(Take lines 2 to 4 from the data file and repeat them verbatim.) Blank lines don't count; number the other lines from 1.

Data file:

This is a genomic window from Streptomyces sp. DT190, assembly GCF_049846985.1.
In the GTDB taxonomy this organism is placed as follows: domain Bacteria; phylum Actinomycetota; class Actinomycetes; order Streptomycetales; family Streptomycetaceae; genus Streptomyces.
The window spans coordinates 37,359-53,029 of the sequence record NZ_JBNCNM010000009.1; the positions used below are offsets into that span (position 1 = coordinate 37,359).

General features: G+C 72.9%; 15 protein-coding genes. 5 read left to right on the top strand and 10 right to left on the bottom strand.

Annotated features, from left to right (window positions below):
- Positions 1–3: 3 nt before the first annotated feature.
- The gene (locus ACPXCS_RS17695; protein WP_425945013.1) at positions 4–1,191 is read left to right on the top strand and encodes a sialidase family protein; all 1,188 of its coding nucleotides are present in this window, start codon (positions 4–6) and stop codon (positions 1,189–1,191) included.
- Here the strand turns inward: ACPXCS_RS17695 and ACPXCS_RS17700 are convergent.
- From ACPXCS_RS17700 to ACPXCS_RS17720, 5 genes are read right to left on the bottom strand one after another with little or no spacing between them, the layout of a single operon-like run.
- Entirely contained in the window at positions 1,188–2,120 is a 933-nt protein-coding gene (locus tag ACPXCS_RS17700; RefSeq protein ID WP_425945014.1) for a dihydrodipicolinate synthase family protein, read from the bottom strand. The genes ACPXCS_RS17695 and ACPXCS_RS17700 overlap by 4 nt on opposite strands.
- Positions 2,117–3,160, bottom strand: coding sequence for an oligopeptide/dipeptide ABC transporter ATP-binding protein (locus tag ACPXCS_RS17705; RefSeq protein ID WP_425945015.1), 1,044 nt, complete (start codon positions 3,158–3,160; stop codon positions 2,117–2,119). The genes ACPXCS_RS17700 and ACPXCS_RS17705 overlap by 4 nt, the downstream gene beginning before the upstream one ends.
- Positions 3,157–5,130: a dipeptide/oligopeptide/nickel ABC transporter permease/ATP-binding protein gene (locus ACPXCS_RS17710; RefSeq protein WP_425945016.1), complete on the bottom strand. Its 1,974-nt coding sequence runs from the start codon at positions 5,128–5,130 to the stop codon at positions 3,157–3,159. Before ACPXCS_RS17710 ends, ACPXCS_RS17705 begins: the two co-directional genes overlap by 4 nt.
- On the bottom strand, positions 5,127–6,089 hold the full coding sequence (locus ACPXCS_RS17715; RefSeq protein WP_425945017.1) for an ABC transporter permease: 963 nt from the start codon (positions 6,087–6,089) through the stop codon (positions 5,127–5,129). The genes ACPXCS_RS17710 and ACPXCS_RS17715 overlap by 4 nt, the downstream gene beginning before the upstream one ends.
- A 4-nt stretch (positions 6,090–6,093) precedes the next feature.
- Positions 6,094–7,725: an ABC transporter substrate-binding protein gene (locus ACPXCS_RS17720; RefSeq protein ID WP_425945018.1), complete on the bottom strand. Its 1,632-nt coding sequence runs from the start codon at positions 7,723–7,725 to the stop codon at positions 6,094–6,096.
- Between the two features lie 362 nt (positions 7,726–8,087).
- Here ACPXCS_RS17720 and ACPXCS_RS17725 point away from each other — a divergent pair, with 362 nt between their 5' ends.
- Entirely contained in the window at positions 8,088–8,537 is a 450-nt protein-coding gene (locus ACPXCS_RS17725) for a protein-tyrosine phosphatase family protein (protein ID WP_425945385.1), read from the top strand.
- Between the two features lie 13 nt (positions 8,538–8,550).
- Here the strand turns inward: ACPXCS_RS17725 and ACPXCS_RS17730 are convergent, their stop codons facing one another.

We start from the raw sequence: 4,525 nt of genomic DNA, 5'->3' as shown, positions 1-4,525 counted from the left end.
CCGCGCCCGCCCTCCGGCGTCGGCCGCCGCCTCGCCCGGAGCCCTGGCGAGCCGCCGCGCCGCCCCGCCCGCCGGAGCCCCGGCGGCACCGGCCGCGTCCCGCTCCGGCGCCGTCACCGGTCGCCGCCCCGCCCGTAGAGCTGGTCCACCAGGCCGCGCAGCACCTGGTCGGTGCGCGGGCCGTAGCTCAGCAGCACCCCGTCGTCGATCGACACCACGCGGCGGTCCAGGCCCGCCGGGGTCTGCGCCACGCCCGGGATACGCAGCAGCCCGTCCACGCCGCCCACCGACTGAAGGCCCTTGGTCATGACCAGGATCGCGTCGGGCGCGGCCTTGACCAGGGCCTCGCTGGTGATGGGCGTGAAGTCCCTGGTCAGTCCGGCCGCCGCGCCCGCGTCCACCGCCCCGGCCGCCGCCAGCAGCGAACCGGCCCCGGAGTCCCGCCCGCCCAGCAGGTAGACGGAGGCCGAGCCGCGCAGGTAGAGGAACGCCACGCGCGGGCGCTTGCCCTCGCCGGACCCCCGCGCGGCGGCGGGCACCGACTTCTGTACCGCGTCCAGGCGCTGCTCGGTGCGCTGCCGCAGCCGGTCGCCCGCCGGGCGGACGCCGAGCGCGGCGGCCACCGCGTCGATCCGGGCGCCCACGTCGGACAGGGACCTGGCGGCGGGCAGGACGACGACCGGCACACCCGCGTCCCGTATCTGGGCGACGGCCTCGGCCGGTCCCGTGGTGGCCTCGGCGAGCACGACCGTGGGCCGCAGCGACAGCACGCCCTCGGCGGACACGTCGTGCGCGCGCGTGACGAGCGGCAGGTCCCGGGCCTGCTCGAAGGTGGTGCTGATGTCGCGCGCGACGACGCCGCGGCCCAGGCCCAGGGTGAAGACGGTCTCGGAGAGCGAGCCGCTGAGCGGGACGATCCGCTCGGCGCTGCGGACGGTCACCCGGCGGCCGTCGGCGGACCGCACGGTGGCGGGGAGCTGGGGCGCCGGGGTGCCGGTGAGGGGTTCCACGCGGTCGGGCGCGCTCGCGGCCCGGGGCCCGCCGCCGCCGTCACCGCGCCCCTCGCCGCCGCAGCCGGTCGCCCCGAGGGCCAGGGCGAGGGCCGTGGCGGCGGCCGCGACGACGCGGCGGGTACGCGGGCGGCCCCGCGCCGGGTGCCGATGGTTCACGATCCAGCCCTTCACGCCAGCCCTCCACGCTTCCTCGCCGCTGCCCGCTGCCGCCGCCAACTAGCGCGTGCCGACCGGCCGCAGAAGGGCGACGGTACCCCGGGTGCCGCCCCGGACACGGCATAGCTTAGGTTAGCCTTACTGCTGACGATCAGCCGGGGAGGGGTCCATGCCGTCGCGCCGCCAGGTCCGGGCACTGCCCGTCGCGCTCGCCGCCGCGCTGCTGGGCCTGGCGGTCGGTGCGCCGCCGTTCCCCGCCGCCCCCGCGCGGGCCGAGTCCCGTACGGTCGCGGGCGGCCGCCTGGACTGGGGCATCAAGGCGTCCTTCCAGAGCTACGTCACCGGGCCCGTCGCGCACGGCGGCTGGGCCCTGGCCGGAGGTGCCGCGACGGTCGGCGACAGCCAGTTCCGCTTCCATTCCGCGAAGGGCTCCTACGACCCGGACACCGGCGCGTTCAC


In the GTDB taxonomy this organism is placed as follows: domain Bacteria; phylum Actinomycetota; class Actinomycetes; order Streptomycetales; family Streptomycetaceae; genus Streptomyces.
The window spans coordinates 37,359-53,029 of the sequence record NZ_JBNCNM010000009.1; the positions used below are offsets into that span (position 1 = coordinate 37,359).

General features: G+C 72.9%; 15 protein-coding genes. 5 read left to right on the top strand and 10 right to left on the bottom strand.